My problem with the question: “Is there life elsewhere?” – Hidden Power of Words Series, #22

More and more often science news relates to possible “life” outside of Earth. For example, in the past few weeks scientists have reported unusual activity around KIC 8462852 and some speculate the unusual behavior could be explained by “alien” megastructures. This morning, “The Five Craziest Exoplanets Ever Discovered” came up. And this comes up when Googling “is there life elsewhere.” Screen Shot 2015-10-26 at 1.40.02 PM

Nevertheless, since I was a little kid, I have always thought the question about whether or not life exists elsewhere as a ridiculous question — of course it does.

It is entirely too convenient per se and typical of humans to think our rock is the only rock with life!

We must examine what it–“life”–actually means. Here is what Google suggests: 

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Very simply: this definition privileges understandings of life on Earth, as we know them, and this definition privileges that which we think we know the best. 

It places humans, other animals, and plants within the hierarchy of life, while excluding everything else that is clearly essential to life (oxygen, water, bacteria —- more and more studies show that we’re more bacteria than ourselves!). It assumes that what scientists know now is/will become stable knowledge. Scientists again and again discover that seemingly “everything” they knew is now wrong because of such-and-such discovery.

From another perspective, this definition is very normative-human-centric (and sometimes male-centric). We live in a culture that has very recently–when looking at History on a broad scale–declared women, Blacks, and Native Americans as something other than human, for example. If we actually discovered “aliens,” there would be lots and lots and lots of dialogue about whether or not they were “humans,” “life,” or “savages to destroy.” Given the trajectory of history so far, we would start wars with them and try to wipe them out and would not try to understand them or accept them as life.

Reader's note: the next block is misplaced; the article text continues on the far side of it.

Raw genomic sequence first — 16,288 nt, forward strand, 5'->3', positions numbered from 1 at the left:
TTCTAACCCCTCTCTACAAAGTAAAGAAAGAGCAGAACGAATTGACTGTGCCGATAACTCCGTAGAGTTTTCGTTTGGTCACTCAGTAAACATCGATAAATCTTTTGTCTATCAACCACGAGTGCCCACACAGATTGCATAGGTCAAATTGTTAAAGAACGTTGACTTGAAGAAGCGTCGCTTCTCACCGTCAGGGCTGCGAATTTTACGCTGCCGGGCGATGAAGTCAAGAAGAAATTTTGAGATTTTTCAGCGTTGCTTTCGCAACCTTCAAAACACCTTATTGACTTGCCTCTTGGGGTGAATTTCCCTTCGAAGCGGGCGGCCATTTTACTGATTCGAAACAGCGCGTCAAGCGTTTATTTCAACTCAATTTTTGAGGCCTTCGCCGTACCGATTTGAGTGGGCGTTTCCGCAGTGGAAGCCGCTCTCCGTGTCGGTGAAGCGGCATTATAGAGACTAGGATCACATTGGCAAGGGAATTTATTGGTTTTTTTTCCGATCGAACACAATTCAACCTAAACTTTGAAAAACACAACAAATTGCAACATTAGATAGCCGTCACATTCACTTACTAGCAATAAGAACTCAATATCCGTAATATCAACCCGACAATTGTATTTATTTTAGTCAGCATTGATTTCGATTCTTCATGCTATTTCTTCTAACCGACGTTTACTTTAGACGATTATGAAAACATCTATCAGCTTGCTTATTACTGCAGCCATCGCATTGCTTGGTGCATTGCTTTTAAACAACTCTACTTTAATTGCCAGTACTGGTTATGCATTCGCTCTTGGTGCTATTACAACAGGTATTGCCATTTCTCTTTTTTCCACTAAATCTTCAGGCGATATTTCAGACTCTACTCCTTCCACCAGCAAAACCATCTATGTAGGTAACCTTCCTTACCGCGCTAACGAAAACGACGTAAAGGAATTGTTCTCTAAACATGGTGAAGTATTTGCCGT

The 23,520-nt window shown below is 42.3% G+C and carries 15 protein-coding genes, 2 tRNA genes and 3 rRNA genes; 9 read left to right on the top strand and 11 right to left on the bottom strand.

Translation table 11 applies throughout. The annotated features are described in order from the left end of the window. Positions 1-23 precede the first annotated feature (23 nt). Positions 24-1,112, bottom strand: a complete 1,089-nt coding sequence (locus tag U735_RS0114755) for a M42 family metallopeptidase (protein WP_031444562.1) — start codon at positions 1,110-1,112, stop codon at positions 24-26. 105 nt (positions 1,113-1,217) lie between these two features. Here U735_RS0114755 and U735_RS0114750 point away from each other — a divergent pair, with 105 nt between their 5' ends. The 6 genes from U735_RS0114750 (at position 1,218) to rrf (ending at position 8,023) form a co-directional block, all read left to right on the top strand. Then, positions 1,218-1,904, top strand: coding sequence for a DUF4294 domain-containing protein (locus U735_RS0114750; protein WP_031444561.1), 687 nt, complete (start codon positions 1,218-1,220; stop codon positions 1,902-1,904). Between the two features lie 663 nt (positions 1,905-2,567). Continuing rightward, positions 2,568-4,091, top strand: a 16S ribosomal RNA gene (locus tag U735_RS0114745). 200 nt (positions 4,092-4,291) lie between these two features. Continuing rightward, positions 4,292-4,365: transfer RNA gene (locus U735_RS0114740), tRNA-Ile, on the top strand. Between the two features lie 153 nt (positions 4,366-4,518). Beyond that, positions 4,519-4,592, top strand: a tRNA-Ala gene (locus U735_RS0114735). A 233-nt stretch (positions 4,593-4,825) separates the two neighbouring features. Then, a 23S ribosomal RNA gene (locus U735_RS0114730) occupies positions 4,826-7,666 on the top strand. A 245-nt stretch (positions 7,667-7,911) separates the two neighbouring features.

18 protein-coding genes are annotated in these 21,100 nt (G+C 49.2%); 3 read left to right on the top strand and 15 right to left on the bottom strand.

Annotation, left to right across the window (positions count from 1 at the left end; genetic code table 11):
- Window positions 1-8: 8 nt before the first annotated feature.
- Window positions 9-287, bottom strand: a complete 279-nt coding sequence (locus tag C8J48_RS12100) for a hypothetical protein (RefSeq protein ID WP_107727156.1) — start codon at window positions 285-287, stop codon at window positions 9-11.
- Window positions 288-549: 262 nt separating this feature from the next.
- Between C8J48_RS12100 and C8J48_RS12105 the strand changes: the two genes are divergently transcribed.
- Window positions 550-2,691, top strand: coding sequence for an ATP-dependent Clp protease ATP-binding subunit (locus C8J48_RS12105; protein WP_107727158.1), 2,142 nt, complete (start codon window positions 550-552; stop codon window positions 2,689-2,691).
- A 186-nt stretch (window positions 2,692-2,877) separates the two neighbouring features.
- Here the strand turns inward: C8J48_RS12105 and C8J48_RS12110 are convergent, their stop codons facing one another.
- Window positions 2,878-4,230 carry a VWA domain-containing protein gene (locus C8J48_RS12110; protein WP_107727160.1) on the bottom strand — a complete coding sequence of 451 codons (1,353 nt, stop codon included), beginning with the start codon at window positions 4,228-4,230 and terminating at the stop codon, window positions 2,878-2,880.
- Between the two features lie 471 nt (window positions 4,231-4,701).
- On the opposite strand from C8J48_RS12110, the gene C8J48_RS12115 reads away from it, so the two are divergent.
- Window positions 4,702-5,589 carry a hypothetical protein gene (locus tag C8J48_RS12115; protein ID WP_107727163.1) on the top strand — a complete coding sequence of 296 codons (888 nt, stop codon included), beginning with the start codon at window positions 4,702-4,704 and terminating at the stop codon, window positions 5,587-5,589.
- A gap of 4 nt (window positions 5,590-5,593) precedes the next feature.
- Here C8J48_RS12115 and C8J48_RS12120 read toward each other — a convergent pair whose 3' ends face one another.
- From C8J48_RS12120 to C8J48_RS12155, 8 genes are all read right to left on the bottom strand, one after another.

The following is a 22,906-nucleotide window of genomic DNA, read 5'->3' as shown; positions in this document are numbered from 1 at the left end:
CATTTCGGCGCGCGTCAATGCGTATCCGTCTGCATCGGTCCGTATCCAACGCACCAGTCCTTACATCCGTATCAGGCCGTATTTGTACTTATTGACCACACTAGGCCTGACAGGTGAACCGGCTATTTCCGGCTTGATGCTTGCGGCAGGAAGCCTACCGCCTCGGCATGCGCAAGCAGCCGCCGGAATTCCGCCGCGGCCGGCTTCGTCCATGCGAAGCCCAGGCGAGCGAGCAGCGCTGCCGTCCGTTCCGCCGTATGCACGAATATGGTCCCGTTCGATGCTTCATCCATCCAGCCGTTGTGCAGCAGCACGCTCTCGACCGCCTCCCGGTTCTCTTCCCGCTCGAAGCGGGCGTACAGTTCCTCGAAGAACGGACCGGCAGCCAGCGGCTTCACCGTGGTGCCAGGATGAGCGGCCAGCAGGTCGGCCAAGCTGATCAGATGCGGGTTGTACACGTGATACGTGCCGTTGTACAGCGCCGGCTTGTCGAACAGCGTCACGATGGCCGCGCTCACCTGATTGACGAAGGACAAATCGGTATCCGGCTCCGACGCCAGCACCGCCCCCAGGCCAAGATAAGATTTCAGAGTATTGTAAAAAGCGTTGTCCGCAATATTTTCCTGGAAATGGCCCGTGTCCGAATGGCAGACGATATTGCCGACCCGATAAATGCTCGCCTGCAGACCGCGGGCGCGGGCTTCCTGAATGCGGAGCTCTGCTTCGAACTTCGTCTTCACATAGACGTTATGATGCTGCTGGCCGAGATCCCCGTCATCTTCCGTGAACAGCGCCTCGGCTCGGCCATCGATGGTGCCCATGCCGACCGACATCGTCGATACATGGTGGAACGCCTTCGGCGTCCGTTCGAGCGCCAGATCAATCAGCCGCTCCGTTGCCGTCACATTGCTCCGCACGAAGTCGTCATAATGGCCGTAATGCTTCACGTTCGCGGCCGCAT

Continuing with this line of thought, what does it mean to live? Who has a right to life? From one perspective, we could say that talking about “life” is kind of insulting to those men and women who were never given an opportunity to actually and fully live because of being enslaved, for example. 

Going back to the definition above “the capacity for growth, reproduction, functional activity, and continue change preceding death” excludes a lot of people who have some kind of medical difference, people who are certainly very  alive with their own hopes and fears and talents.   

On the other hand, the Earth itself fits this definition pretty well but most would not say the Earth itself is alive. Earth continues to change and will die at some point and creates things. 

My basic point, said in what I hope will be clear words, is that of course there is life elsewhere: Life exists on Mars, Neptune, Venus, and all the other rocks and stars every where because, very simply, it is there and is occupied with “stuff.” In this same way, your computer screen is also “alive.” Humans, according to evolutionary theories, emerged from start dust – but, according to typical definitions of life, our very distant ancestors would be excluded. Life takes all kinds of extremely different manifestations. The ways in which life fully and inevitably exist elsewhere are, very simply, beyond our human capacity to imagine and beyond what it is possible to know and understand, at least for a long while to come. If we limit life to those things that can think, breathe, and/or reproduce, we are limiting our vision to our determinant.